Since then turnover for Jamie Oliver Holdings has shot up from £12m to £200m this year with pre-tax profit forecast at between £25m and £30m. The group employs more than 6,400 people, 250 of whom are in the head-office, and 2,900 in Jamie's Italian. It's a punishing formula: each new Jamie Italian costs around £1.9m to create and each employs 110 people. But they make money the minute the doors open and cover costs in two and a half years. Not bad in a sector where the failure rate is about 98 per cent.
Mr Oliver says the public, while they love eating out, are being more careful about how much they spend – hence the roll-out of the lower-priced Union Jacks restaurants.
His big beef about the Government's attitude towards promoting healthy food for kids is that in the long term not looking after their nutrition will cost the country more. It's bad for business: "The long-term cost to the country and the NHS runs into millions and millions. In 20 to 30 years diabetes, linked to obesity, will be the biggest killer of all. The Government is bonkers. Do you think those clever people at the Department of Health meet for tea to chat to the people at the Department of Education about this?" You know his answer.
Playing games with children's health is also why he believes the Government is mad not to tax "crap" foods as it is doing with minimum pricing for alcohol; why schools should be forced to have cookery classes and teach children about nutrition.
His role is being the "the provocateur, the renegade", he says, and whose message will be louder and last longer than the food establishment which wants to sell cheap. As he tartly points out, he survived 12 years at Sainsbury's, a period which saw three chief executives come and go, before he lost his lucrative contract last year advertising healthy foods.
There's more subversion this weekend with the Jamie Oliver Foundation's Food Revolution Day to "mend the relationship with food which has broken down", he says. Foodies, chefs, parents, schools and companies will be out in force banging the drum to put food education back into our schools and workplaces.
He may be socially driven but is not a fan of charities: they are "disempowering" – I think he means bollocks but is being polite. "Most charities are badly run. Even my own is a pain and I wish I had never done it. There is so much administration, so many particulars to attend to. My experience is that it's better to run your business well and treat people well."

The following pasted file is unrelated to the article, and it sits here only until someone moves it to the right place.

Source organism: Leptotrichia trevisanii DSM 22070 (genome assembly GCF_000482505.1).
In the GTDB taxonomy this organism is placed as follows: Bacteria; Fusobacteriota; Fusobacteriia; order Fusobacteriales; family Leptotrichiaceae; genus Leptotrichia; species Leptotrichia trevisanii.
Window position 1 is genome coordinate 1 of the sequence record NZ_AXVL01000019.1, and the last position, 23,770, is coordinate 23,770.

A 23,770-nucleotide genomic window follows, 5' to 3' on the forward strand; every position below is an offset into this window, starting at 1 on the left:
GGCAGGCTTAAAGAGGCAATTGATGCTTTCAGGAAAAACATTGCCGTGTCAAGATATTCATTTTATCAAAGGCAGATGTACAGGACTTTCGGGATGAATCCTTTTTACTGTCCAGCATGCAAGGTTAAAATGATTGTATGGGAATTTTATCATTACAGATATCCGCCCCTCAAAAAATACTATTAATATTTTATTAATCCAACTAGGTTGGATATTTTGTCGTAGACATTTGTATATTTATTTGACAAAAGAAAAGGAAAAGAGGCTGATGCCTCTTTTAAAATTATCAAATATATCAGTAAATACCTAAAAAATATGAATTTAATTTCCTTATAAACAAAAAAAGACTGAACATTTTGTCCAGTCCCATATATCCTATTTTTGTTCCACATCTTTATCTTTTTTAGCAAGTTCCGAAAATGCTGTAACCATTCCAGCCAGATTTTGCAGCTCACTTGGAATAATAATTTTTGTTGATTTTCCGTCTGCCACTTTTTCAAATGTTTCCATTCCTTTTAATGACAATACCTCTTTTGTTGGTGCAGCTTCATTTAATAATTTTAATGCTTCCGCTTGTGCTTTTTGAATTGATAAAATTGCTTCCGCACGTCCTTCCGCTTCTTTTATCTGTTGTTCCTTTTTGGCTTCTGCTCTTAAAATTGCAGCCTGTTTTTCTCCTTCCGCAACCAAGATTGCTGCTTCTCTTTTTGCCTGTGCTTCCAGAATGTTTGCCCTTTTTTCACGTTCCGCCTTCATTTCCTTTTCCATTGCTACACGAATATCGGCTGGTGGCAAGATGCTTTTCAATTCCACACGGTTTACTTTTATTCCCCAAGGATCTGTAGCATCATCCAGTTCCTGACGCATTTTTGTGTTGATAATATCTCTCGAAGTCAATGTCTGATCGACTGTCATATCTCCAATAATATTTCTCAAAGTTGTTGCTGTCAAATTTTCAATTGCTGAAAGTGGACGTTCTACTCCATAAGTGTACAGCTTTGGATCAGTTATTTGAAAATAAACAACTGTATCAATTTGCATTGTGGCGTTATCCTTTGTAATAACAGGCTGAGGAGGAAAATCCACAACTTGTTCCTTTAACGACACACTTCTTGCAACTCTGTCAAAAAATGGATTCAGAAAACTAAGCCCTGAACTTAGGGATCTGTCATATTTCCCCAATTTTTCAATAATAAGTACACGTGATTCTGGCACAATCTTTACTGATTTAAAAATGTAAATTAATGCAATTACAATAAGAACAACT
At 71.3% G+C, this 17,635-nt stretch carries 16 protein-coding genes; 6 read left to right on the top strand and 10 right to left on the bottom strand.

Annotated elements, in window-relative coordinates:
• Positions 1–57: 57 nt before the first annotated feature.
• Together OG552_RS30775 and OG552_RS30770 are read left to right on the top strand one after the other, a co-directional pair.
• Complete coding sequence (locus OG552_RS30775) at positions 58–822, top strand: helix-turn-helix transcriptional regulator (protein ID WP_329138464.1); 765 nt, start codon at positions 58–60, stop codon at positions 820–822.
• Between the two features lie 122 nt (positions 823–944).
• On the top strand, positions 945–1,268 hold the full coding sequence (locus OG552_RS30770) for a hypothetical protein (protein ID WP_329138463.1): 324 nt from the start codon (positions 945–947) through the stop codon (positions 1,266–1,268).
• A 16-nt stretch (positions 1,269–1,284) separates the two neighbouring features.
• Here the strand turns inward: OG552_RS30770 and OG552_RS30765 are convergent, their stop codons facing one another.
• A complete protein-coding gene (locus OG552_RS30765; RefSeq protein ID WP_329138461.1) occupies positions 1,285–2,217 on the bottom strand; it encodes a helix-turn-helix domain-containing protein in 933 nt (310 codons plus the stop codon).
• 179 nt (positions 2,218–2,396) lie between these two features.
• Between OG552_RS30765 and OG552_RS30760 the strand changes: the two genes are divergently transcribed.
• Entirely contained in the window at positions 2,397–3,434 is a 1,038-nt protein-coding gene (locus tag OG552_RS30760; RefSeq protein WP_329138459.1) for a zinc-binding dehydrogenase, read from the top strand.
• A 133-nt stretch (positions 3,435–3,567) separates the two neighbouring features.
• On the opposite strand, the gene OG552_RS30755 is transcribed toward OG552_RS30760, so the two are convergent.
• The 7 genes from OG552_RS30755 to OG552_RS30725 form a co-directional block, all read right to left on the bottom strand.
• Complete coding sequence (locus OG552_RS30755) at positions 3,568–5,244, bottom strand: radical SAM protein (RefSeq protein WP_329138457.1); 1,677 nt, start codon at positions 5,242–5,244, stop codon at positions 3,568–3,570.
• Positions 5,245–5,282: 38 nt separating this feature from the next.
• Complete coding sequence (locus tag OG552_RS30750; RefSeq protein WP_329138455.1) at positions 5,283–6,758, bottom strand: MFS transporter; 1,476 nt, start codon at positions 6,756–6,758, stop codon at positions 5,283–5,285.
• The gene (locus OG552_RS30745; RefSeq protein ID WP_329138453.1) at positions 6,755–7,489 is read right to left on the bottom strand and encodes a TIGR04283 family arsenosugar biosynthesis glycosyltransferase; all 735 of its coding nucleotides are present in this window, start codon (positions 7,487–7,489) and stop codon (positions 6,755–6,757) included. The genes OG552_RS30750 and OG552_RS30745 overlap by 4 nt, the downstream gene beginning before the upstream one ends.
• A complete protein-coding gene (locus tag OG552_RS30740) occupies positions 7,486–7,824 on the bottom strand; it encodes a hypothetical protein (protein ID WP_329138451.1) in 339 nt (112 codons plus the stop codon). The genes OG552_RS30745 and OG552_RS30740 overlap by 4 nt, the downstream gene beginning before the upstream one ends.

You know what? It's not often I believe people when they say it's not about the money but with Mr Oliver I do. More fascinating, perhaps, is to know where his drive comes from. Part of Mr Oliver's stardust is that the public trusts him and thinks they know him – as they do with Branson – so the challenge now is whether he can transfer that personal trust from the man to the brand to get an even louder voice.
Can he do it? Mr Oliver pauses for breath, not something he does often, smiles his sweet smile, and says: "I don't know." I wouldn't bet against him.
Route to the top: Rise of Jamie Oliver
Jamie Oliver was brought up in Clavering, Essex, where his parents still run the Cricketers pub. He went to Newport Free Grammar School, leaving at 16, and studied for a City & Guilds NVQ in home economics from Westminster Kingsway College.
His first job was as a pastry chef at Antonio Carluccio's Neal's Yard restaurant, getting on well with the man he considers his mentor, Gennaro Contaldo. From there he went to the River Café as a sous chef, working with Ruth Rogers, wife of the architect Lord Rogers. It was here that he was first noticed when appearing in a BBC film in 1997, making his presence known and unscripted, in a documentary about the café. The rest is history. His show The Naked Chef was shown later that year, and his cookbook went became a number one best-seller. He is married to Jools, a former model who is designing a range for Mothercare, and they have four children. Weekends are spent in Langley, close to where he grew up.